August 17, 2006
IRS goes after Hollywood ‘goodie bags’
By Steve Gorman
LOS ANGELES (Reuters) - The Internal Revenue Service has
set its sights on Hollywood "goodie bags" -- the increasingly
extravagant gift baskets that stars receive for presenting
awards, including the Oscars.
remind the entertainment industry that the troves of goods and
services celebrities receive in exchange for appearing on
awards shows are taxable as income.
Typically, the gift bags are worth between $40,000 and
$100,000 when presented at major award shows.
At the same time, the IRS announced a deal with the Academy
of Motion Picture Arts and Sciences settling the tax
obligations of past Oscar gift-basket recipients through 2005,
essentially letting those stars off the hook.
But Academy Award presenters and performers from this
year's show, held on March 5, will be responsible for reporting
their goodies and "will be issued appropriate informational tax
forms by the Academy," the IRS said in a statement.
Next year's Oscar talent won't have to think about it. The
academy's governing board quietly voted in April to discontinue
its gift baskets starting in 2007 after the IRS issued an
earlier notice warning of a crackdown on "swag" bags.
"We thought that a gift basket that carried with it an
obligation was no longer appropriate," academy spokeswoman
Leslie Unger told Reuters.
The IRS's Oscar campaign, part of a larger effort to boost
tax collections from high-income earners, is likely to have
ripple effects throughout Hollywood, where lavish gifts and
perks have become increasingly embedded in the unofficial
"We've been watching the general growth of this in recent
years, and it was a concern to us," IRS spokesman Terry Lemons
told Reuters. "Everybody has an obligation to pay their taxes."
NO 'RED-CARPET TAX LOOPHOLE'
As IRS Commissioner Mark Everson put it in a statement,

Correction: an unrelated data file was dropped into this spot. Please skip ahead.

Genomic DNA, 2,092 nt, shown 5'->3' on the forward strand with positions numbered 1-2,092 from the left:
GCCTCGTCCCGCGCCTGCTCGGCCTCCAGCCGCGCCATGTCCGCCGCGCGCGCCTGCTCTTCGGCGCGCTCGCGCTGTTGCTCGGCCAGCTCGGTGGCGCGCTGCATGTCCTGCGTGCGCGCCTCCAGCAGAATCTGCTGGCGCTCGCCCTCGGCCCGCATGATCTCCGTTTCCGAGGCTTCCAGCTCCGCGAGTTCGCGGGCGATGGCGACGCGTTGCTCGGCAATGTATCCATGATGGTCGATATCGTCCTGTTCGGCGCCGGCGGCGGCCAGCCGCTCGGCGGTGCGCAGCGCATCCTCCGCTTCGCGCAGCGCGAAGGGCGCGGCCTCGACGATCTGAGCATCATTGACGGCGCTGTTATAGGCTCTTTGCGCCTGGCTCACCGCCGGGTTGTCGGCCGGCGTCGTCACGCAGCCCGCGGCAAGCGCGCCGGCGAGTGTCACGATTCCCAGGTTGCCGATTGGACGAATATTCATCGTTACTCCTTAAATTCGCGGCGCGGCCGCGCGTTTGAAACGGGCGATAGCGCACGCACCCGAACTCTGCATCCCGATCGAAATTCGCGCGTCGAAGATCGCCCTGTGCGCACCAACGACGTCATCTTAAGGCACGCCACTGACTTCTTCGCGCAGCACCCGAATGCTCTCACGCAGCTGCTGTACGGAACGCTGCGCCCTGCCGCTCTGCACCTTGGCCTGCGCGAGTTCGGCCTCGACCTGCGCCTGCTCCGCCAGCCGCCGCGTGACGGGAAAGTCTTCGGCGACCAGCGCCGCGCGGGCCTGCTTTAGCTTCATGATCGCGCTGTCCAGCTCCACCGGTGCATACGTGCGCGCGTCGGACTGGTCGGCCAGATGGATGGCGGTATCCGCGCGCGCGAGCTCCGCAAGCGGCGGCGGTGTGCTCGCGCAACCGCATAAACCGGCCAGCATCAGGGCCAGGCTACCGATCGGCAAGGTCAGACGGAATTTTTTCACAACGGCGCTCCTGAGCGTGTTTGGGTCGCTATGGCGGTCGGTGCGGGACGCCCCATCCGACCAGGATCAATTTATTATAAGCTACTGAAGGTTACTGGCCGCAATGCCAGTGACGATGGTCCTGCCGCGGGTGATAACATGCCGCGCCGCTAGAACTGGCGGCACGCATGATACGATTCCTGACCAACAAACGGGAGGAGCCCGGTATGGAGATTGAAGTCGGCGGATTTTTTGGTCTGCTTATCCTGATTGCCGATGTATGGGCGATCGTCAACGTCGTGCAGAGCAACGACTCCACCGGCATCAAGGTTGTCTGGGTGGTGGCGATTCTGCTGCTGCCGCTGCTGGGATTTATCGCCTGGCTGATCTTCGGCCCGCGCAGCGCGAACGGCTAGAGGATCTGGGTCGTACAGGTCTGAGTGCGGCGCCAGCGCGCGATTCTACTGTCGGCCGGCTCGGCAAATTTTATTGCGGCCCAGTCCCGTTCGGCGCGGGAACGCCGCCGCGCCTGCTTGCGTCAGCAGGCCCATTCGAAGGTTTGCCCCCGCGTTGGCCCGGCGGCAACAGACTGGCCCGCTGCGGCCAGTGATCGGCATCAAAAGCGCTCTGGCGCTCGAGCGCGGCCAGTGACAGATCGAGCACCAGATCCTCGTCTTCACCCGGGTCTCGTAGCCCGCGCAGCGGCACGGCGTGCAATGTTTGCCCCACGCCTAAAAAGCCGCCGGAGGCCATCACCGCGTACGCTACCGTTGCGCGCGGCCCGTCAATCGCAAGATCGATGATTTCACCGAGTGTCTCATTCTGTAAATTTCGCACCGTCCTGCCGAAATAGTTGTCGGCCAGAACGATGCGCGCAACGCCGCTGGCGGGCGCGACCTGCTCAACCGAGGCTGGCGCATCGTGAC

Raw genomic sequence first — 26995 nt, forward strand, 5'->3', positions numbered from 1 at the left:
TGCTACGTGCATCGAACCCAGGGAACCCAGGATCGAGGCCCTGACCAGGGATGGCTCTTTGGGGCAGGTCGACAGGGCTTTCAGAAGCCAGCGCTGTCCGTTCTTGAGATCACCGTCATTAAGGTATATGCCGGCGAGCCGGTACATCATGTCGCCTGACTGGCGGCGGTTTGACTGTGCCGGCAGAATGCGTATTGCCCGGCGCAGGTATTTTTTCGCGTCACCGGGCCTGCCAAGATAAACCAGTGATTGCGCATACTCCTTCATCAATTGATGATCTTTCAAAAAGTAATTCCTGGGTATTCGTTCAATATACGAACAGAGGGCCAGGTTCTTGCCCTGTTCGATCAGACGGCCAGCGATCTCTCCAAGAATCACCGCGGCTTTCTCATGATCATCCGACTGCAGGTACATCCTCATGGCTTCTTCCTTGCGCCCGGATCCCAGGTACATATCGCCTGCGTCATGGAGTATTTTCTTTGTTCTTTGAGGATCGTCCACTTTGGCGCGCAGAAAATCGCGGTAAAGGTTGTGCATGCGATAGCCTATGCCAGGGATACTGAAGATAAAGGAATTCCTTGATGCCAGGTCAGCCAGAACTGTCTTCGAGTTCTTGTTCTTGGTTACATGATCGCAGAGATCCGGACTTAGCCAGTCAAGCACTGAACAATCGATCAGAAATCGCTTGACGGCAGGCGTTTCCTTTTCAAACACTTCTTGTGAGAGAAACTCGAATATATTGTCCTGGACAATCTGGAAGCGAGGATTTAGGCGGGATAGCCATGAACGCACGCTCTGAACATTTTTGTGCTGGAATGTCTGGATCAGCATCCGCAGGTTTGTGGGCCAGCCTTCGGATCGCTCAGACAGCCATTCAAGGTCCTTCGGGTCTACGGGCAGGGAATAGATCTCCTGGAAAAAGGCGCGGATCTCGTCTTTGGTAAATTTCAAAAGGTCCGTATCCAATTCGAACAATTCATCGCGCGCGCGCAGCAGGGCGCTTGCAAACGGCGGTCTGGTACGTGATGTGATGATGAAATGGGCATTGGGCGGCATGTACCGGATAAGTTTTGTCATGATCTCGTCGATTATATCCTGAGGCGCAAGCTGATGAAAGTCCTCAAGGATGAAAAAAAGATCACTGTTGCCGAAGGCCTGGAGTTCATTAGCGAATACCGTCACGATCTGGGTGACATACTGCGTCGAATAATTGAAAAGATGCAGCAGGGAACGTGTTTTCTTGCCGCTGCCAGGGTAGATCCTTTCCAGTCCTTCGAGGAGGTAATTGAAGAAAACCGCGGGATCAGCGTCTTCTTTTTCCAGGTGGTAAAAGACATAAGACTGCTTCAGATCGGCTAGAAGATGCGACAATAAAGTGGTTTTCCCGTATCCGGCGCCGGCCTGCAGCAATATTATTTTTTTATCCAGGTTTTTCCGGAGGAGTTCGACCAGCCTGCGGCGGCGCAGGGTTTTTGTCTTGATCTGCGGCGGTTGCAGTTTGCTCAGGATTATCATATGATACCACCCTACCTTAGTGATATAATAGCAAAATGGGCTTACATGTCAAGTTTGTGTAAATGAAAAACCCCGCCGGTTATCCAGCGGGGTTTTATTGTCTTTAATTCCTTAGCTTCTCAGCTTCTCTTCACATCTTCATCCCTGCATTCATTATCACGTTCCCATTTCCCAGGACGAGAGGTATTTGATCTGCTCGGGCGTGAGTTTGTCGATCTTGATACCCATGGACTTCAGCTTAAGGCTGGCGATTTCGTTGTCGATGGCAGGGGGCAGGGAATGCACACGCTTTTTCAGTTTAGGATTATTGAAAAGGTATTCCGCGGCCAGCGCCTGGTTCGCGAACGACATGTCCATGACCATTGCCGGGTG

"There's no special red-carpet tax loophole for the stars."
It was not immediately clear how other major industry award
shows would react to Thursday's developments.
A spokeswoman for the Academy of Television Arts &
Sciences, which is due to present the Primetime Emmy Awards on
August 27, said it was "premature to comment" on whether her
organization would seek its own deal with the IRS.
But she said Emmy organizers recently sent notices to its
presenters informing them they would go without a gift bag
unless they had signed and returned a form acknowledging
personal responsibility for paying taxes on the goodies.
The spokeswoman, Pam Golum, said there was "no accounting
yet of how many have come back since the letters are in the
process of being sent."
Representatives of the Hollywood Foreign Press Association,
which presents the Golden Globes Awards, were not immediately
available for comment. Nor were officials at Grammy-sponsoring
National Academy of Recording Arts and Sciences.
According to the motion picture academy, the tradition of
Oscar gift baskets became well established by the early 1970s
as a way of thanking stars who served as presenters without pay
and those who received "only the minimum union payment" for
performing on the show.
The gifts have grown more extravagant over the years as
hotels, resorts, fashion lines and even consumer electronics
makers clamor to link their brand names with the film
industry's highest honors.
According to Daily Variety, this year's Oscar swag included
a BlackBerry 8700c, a Canon DC10 camcorder and a six-night stay
in Marriott Ihilani Resort & Spa in Hawaii.